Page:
# 1 OR II GSLM 52800. 2 Outline  some terminology  differences between LP and NLP  basic questions in NLP  gradient and Hessian  quadratic form  contour,

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1 OR II GSLM 52800

2 Outline  some terminology  differences between LP and NLP  basic questions in NLP  gradient and Hessian  quadratic form  contour, graph, and tangent plane

3 Feasible Points, Solution Set, and Neighborhood  feasible point: a point that satisfies all the constraints  solution set (feasible set, feasible region): the collection of all feasible points  neighborhood of x 0 = {x| |x  x 0 | <  } for some pre-specified  feasible region the neighborhood of a point for a given  A C B D  only the neighborhood of D is completely feasible for this 

4 Weak and Strong; Local and Global  local minima: x 1, any point in [s, t], x 3  strict (strong) local minima: x 1, x 3  weak local minima: any point in [s, t]  strict global minimum: x 1  weak local maxima: any point in [s, t] x f(x ) 12x3x3 x2x2 x1x1 t s

5 Differences Between Linear and Non-Linear Programming  linear programming  there exists an optimal extreme point (a corner point)  direction of improvement keeps on being so unless hitting a constraint  a local optimum point is also globally optimal direction of improvement optimal point

6 Differences Between Linear and Non-Linear Programming  none of these necessarily holds for a non- linear program x f(x ) 12x3x3 x2x2 x1x1 t s min x 2 + y 2, s.t. -2  x, y  2

7 Basic Questions in Non-Linear Programming  main question: given an initial location x 0, how to get to a local minimum, or, better, a global minimum  (a) the direction of improvement?  (b) the necessary conditions of an optimal point?  (c) the sufficient conditions of an optimal point?  (d) any conditions to simplify the processes in (a), (b), and (c)?  (e) any algorithmic procedures to solve a NLP problem?

8 Basic Questions in Non-Linear Programming  calculus required for (a) to (e)  direction of improvement of f = gradient of f  shaped by constraints  convexity for (d), and also (b) and (c)  identification of convexity: definiteness of matrices, especially for Hessians

9 Gradient and Hessian  gradient of f:  f(x) =  in short  Hessian = f and g j usually assumed to be twice differentiable functions  Hessian is a symmetric matrix

10 Gradient and Hessian  e j : (0, …, 0, 1, 0, …, 0) T, where “1” at the jth position   for small , f(x+  e j )  f(x) +   in general,  x = (  x 1, …,  x n ) T from x, f(x+  x)  f(x) +

11 Example 1.6.1  (a). f(x) = x 2 ; f(3.5+  )  ? for small   (b). f(x, y) = x 2 + y 2, f((1, 1) + (  x,  y))  ? for small  x,  y  gradient  f : direction of steepest accent of the objective fucntion

12 Example 1.6.2  find the Hessian of  (a). f(x, y) = x 2 + 7y 2  (b). f(x, y) = x 2 + 5xy + 7y 2  (c). f(x, y) = x 3 + 7y 2

13 Quadratic Form  general form: x T Qx/2 + c T x + a, where x is an n-dimensional vector; Q an n  n square matrix; c and a are matrices of appropriate dimensions  how to derive the gradient and Hessian?  gradient  f(x) = Qx+c  Hessian H = Q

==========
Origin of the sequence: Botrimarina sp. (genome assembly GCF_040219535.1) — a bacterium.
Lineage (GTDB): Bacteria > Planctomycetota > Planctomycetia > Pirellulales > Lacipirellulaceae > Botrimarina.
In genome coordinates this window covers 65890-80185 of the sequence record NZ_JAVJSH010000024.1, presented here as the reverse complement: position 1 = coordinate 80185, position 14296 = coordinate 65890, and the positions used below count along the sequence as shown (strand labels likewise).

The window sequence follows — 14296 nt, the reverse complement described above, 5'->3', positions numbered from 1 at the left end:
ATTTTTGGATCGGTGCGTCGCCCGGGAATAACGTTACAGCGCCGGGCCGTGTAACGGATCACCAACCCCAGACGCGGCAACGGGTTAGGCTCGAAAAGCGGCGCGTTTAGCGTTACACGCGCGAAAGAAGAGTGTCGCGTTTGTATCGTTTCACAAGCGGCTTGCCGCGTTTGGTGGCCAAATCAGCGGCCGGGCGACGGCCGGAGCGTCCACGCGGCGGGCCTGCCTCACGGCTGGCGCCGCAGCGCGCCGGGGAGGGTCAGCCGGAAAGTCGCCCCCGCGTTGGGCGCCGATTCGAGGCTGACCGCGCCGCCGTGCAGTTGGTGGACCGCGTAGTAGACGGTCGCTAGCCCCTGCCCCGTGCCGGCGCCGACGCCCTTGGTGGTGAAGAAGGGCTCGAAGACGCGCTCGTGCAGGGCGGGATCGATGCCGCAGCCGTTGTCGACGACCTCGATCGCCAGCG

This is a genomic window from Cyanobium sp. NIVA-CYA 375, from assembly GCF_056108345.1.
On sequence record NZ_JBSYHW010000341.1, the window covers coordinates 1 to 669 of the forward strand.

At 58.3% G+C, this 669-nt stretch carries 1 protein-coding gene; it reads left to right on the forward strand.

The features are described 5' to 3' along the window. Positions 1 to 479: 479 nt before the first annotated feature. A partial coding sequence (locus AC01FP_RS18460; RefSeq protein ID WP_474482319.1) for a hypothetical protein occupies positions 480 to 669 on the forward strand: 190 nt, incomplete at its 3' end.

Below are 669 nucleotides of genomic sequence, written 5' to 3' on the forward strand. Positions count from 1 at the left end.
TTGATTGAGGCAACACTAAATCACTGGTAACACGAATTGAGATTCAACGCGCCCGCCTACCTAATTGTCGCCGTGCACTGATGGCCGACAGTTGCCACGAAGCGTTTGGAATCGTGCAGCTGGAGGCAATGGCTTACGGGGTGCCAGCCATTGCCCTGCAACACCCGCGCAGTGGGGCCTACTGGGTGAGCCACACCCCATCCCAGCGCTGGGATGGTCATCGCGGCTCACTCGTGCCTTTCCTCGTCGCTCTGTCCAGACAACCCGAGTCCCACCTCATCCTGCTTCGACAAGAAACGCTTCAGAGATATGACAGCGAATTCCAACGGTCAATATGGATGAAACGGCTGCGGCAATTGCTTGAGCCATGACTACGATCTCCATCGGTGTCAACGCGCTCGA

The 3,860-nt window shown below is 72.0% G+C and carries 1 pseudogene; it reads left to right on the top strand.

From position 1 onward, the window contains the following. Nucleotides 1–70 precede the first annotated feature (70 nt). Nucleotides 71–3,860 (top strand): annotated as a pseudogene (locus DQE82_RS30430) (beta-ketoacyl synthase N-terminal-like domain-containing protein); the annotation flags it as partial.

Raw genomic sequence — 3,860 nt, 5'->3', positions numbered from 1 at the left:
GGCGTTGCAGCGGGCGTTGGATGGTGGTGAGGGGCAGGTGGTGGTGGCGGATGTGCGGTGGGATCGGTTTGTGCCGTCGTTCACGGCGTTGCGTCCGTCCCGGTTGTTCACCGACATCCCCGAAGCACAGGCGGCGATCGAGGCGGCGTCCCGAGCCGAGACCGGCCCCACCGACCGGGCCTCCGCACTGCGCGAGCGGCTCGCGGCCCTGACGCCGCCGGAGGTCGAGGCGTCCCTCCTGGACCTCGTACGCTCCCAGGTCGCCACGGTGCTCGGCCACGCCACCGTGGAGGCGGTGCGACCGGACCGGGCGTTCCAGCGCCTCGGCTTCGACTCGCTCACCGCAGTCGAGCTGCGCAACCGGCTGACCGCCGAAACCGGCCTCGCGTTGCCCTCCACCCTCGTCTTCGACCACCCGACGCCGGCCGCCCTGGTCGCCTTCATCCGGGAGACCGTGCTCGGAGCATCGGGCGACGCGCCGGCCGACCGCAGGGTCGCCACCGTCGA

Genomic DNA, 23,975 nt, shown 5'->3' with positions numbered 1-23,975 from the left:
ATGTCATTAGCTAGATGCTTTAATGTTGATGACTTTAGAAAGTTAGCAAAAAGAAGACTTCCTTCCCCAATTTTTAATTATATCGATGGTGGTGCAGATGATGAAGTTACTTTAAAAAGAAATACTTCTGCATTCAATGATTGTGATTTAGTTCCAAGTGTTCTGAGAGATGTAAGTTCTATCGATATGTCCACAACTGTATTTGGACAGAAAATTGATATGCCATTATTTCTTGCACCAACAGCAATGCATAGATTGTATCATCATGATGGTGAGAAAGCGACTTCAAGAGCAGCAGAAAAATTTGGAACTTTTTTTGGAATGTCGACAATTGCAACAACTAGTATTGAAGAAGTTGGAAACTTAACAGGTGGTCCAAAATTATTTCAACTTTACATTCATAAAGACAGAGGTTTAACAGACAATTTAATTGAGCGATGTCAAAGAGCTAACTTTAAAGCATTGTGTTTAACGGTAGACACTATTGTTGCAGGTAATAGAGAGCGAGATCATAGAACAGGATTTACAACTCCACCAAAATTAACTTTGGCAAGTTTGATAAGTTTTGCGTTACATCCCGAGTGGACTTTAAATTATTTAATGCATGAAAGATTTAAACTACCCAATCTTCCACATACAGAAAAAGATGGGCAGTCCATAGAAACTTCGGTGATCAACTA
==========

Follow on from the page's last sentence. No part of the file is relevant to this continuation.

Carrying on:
14 Quadratic Form  relate the two forms x T Qx/2 + c T x + a and f(x, y) =  1 x 2 +  2 xy+  3 y 2 +  4 x+  5 y+  6  Example 1.6.3

15 Example 1.6.4  Find the first two derivatives of the following f(x)  f(x) = x 2 for x  [-2, 2]  f(x) = -x 2 for x  [-2, 2]

16 Contour and Graph (i.e., Surface) of Function f  Example 1.7.1: f(x 1, x 2 ) =

17 Contour and Graph (i.e., Surface) of Function f  an n-dimensional function  a contour of f: a diagram f(x) = c in the n- dimensional space for a given value c  the graph (surface function) of f: the diagram z = f(x) in the (n+1)st dimensional space as x and z vary

18 Contour and Graph (i.e., Surface) of Function f  how do the contours of the one-dimensional function f(x) = x 2 look like?

19 An Important Property Between the Gradient and the Tangent Plane at a Contour  the gradient of f at point x 0 is orthogonal to the tangent of the contour f(x) = c at x 0  many optimization results are related to the above property

20 Gradient of f at x 0 Being Orthogonal to the Tangent of the Contour f(x) = c at x 0  Example 1.7.3: f(x 1, x 2 ) = x 1 +2x 2  gradient at (4, 2)?  tangent of contour at (4, 2)?

21 Gradient of f at x 0 Being Orthogonal to the Tangent of the Contour f(x) = c at x 0  Example 1.7.2: f(x 1, x 2 ) =  point (x 10, x 20 ) on a contour f(x 1, x 2 ) = c

22 Tangent at a Contour and the Corresponding Tangent Plane at a Surface  the above two are related  for contour of f(x, y) = x 2 +y 2, the tangent at (x 0, y 0 )  (x-x 0, y- y 0 ) T (2x 0, 2y 0 ) = 0 two orthogonal vectors u and v: u T v = 0

23 Tangent at a Contour and the Corresponding Tangent Plane at a Surface  the tangent place at (x 0, y 0 ) for the surface of f(x, y) = x 2 +y 2  the surface: z = x 2 +y 2  defining a contour at a higher dimension: F(x, y, z) = x 2 +y 2  z  tangent plane at (x 0, y 0, ) of the surface: what happens when z =

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